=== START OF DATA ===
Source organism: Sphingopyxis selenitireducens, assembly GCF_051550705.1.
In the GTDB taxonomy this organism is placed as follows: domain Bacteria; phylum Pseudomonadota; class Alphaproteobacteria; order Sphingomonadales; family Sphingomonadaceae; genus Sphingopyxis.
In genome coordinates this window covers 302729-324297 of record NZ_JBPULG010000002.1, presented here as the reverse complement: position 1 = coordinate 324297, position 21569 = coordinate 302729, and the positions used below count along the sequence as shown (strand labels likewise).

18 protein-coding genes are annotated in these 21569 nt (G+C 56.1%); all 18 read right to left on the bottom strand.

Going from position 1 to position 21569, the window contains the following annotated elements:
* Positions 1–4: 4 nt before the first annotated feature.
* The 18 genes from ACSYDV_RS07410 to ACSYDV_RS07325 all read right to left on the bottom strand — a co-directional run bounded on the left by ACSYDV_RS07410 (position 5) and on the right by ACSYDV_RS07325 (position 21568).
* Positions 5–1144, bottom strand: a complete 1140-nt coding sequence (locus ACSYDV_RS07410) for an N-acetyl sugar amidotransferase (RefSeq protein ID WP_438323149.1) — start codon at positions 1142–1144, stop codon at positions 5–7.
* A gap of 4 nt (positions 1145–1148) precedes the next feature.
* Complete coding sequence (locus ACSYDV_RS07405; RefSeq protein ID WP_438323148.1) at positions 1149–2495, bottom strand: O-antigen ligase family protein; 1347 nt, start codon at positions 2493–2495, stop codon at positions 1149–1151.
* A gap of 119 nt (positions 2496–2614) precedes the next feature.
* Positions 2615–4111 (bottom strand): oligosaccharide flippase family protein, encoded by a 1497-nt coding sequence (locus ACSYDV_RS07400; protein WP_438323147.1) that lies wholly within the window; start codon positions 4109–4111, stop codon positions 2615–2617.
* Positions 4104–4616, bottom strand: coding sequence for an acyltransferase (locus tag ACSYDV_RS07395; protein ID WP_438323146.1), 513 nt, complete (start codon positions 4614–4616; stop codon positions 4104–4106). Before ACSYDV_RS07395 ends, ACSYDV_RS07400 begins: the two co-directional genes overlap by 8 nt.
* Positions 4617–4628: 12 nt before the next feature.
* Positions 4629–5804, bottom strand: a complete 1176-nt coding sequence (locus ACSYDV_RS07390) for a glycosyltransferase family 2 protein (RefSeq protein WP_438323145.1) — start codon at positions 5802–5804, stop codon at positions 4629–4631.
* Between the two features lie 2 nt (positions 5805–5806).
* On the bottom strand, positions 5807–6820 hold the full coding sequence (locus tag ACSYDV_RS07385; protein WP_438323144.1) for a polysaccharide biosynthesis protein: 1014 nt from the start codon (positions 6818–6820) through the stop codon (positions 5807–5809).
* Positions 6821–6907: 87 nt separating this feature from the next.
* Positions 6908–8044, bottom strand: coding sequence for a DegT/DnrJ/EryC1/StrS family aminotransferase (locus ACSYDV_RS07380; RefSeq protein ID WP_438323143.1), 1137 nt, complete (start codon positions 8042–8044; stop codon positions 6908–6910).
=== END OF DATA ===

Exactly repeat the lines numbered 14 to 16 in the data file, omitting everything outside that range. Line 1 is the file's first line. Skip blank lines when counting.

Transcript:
* Positions 4617–4628: 12 nt before the next feature.
* Positions 4629–5804, bottom strand: a complete 1176-nt coding sequence (locus ACSYDV_RS07390) for a glycosyltransferase family 2 protein (RefSeq protein WP_438323145.1) — start codon at positions 5802–5804, stop codon at positions 4629–4631.
* Between the two features lie 2 nt (positions 5805–5806).